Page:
GOP Should Nominate a Governor









It’s only June 2015, but the Presidential campaigns are already heating up. In less than two months, Fox News and Facebook will co-host the first GOP presidential debate in Cleveland.

The Presidential debate will be limited to the top 10 candidates, as calculated by aggregating several nationwide polls. We will keep you posted on that debate in the coming weeks.  In the meantime, it’s worth talking about the type of background the GOP should seek in a presidential candidate.

We Believe the GOP should nominate a Governor

The GOP presidential primary field is already crowded. The vast majority of declared and soon-to-declare candidates fall into one of two categories: Governors (either current or former) and U.S. Senators (again, either current or former). Both positions - governor and U.S. senator - provide excellent experience on the path to the presidency, but we at AFB believe governors have a unique job that makes them far-better suited to govern and lead from the White House.

As primary voters, volunteers, and activists begin to do in-depth research to learn about the candidates, AFB would like to encourage you to consider the advantages that governors bring to the table.

  • Executive leadership. Governors have executive experience and know how to establish priorities. As executives, they tend to be more results-oriented than U.S. Senators, who spend much of their time bogged down in political debates and committee meetings.
  • Experience with a budget. Governors are required to manage the state’s budget. One of AFB’s core principles is fiscal discipline.  Unlike U.S Senators who sometimes go years without approving a budget, governors operate under a budget and have to assess budget priorities regularly.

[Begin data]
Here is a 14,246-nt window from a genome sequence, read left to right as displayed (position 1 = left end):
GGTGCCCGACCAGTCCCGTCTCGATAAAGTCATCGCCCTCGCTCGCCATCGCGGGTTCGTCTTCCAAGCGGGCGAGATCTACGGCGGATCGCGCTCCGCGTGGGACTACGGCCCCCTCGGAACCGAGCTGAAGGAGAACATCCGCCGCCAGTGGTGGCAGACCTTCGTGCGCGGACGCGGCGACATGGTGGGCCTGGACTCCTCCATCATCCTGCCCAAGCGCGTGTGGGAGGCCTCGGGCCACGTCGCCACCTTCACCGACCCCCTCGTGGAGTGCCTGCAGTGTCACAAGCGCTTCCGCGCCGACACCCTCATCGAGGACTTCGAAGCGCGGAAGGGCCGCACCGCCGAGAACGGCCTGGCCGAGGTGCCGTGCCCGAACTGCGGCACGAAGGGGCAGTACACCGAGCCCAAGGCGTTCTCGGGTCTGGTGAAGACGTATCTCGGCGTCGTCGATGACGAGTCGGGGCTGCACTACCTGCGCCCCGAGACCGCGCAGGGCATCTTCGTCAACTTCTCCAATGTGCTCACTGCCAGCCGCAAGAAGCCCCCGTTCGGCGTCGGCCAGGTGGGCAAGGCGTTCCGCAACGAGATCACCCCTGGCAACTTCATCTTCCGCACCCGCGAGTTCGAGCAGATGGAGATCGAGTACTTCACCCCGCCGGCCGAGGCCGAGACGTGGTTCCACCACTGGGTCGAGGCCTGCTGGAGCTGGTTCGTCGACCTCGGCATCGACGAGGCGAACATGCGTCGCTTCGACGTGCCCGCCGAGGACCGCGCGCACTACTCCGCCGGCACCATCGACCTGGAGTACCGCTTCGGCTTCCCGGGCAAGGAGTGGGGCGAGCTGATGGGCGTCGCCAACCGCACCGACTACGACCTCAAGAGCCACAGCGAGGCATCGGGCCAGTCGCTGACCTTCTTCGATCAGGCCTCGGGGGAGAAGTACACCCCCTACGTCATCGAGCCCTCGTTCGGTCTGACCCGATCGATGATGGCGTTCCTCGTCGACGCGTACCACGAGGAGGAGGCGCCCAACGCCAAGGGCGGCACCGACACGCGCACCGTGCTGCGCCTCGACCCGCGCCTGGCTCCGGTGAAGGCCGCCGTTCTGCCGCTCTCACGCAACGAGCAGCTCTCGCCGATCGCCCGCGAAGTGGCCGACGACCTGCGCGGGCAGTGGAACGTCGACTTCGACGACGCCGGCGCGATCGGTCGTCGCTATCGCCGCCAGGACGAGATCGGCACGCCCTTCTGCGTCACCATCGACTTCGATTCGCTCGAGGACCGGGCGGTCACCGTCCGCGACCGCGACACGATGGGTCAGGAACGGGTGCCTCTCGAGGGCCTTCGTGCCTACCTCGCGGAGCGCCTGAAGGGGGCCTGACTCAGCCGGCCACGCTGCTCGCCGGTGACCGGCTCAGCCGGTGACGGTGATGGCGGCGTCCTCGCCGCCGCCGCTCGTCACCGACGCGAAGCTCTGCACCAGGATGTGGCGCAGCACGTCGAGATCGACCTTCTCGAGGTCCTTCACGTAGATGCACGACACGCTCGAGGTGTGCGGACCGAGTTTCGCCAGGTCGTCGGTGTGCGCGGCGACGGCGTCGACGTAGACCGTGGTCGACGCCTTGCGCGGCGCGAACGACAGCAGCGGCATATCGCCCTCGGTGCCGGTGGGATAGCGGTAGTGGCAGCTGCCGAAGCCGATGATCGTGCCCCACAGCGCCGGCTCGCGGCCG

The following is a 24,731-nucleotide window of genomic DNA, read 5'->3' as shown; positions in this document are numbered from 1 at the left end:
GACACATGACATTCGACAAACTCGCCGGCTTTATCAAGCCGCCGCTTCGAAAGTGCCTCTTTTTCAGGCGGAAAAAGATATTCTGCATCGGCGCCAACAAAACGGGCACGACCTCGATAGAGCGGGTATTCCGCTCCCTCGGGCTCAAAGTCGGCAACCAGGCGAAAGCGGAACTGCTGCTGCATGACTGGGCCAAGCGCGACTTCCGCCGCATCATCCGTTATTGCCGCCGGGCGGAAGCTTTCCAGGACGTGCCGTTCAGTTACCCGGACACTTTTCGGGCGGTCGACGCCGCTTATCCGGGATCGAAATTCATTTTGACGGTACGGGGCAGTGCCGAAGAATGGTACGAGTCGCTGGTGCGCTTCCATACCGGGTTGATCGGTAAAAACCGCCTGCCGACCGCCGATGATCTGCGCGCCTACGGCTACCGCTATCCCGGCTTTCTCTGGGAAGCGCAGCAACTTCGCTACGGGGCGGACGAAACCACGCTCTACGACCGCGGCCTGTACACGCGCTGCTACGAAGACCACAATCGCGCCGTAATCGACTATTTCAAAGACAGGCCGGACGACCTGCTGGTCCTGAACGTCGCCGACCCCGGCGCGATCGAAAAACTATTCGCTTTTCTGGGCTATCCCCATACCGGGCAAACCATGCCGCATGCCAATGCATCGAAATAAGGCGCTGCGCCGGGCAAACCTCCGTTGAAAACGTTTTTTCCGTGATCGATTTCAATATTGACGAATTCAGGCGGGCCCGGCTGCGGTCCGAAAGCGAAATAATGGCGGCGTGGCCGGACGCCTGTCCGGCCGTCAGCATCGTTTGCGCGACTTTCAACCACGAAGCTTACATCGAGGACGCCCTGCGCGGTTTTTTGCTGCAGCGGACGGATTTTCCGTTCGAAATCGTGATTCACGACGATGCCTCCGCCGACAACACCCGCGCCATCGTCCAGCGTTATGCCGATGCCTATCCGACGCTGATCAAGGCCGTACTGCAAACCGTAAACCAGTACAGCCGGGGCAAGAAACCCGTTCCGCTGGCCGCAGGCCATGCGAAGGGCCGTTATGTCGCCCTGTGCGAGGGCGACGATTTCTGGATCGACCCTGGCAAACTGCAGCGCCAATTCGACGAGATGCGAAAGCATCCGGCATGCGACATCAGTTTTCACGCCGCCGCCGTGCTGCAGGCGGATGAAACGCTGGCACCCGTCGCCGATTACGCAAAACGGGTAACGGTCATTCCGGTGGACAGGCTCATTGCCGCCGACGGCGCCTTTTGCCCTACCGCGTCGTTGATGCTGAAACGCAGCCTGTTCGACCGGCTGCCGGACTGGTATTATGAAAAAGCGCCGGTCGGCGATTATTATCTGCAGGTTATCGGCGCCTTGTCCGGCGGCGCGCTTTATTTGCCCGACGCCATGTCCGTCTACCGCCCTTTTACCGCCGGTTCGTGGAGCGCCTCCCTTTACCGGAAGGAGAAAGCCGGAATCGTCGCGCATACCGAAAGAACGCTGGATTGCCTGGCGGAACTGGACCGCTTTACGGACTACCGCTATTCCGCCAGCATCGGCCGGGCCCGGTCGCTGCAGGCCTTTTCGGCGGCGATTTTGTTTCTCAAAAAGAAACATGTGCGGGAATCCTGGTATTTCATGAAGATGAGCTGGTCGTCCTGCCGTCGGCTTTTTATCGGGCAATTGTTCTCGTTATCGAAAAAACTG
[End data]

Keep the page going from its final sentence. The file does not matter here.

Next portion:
• Ability to work with members of both parties. While Members of Congress in Washington, D.C. are able play party politics, governors must be coalition-builders and team-builders. 
  • Hands-on experience with economy. Governors are particularly in tune with the way the economy works and interact with the business owners and job creators in their states. They intuitively grasp that the federal government doesn’t create jobs.  They also understand that the crush of federal regulation can do harm to job creators trying to build businesses.
  • Familiarity with federal mandates. Governors have to deal with the onerous federal regulations and they know first-hand how much of a burden the federal government can place on businesses and how it can impede job growth. As part of the federal lawmakers, U.S. senators are often involved in growing the federal government and handing over regulatory authority to federal bureaucrats. Governors, on the other hand, are often motivated to curb the regulatory state, which makes them excellent reformers in the White House. 

For all of these reasons, American Freedom Builders encourages GOP primary voters to consider the benefits of electing a current or former governor to be the next President of the United States.

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